This is the unpardonable fault of feminism. Of all the disservices to our age fostered by that pernicious and poisonous ideology, none has been more ruinous than this preposterous lie - that men keep women down in order to preserve their own powers. The manifest truth of the past 200 years is that men wanted change for women as much as they wanted it for themselves.
It is because we all go along with that feminist fiction that we cannot even begin to recognise the inequalities and the disadvantages of men in family life. It simply doesn't register on our barometer of injustice that unmarried men still have no automatic rights in law as parents. Similarly, because we suppose that all gender injustice and inequality is to be found in the position of women, we don't take any notice of the inequalities of men in divorce.
In survey after survey, men report that they resent the demands of work and that they wish they could have more time with their growing children. Yet the law continues to discriminate against fathers in the provision of time away from work to care for children.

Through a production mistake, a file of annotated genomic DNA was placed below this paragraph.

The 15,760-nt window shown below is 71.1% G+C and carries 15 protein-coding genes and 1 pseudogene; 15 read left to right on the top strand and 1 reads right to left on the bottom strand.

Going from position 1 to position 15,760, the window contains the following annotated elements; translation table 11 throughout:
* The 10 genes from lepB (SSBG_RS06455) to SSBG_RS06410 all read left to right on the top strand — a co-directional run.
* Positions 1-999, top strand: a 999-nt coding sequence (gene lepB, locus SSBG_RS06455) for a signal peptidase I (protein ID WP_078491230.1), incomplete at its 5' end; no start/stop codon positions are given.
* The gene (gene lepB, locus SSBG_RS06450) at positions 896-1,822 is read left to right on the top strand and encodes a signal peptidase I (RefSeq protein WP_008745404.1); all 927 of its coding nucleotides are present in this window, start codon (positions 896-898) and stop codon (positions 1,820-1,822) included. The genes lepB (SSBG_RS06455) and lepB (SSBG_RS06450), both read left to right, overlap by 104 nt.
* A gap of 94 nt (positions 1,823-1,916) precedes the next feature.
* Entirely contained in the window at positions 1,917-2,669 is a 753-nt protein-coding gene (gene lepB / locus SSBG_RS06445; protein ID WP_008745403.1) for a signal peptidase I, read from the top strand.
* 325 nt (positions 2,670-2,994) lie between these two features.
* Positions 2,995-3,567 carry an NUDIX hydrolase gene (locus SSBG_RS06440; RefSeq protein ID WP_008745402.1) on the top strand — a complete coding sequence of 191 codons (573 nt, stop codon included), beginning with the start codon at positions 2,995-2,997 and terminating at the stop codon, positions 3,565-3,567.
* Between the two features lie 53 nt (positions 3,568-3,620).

We don't even count it as an intolerable injustice and inequality that men are still required to work five years longer than women before they become eligible for a state pension (it is entirely typical of feminists' capacity to pervert the truth that Germaine Greer once described that inequality as an advantage for men).
Men don't go on about it, but the truth is that things aren't entirely wonderful for us, either. The difference is that we don't suppose we've got a God-given right to blame women for it.
An aspirin a day 'can do more harm than good'
Healthy adults who take daily aspirin to prevent heart attacks could be doing more harm than good, warn researchers. A major study shows that although regular use can cut the rate of non-fatal heart attacks, it can also increase the risk of internal bleeding by a third. The findings cast doubt over proposals for ‘blanket prescription’ of the Polypill, a multi-drug tablet including apsirin which is being developed to combat heart problems.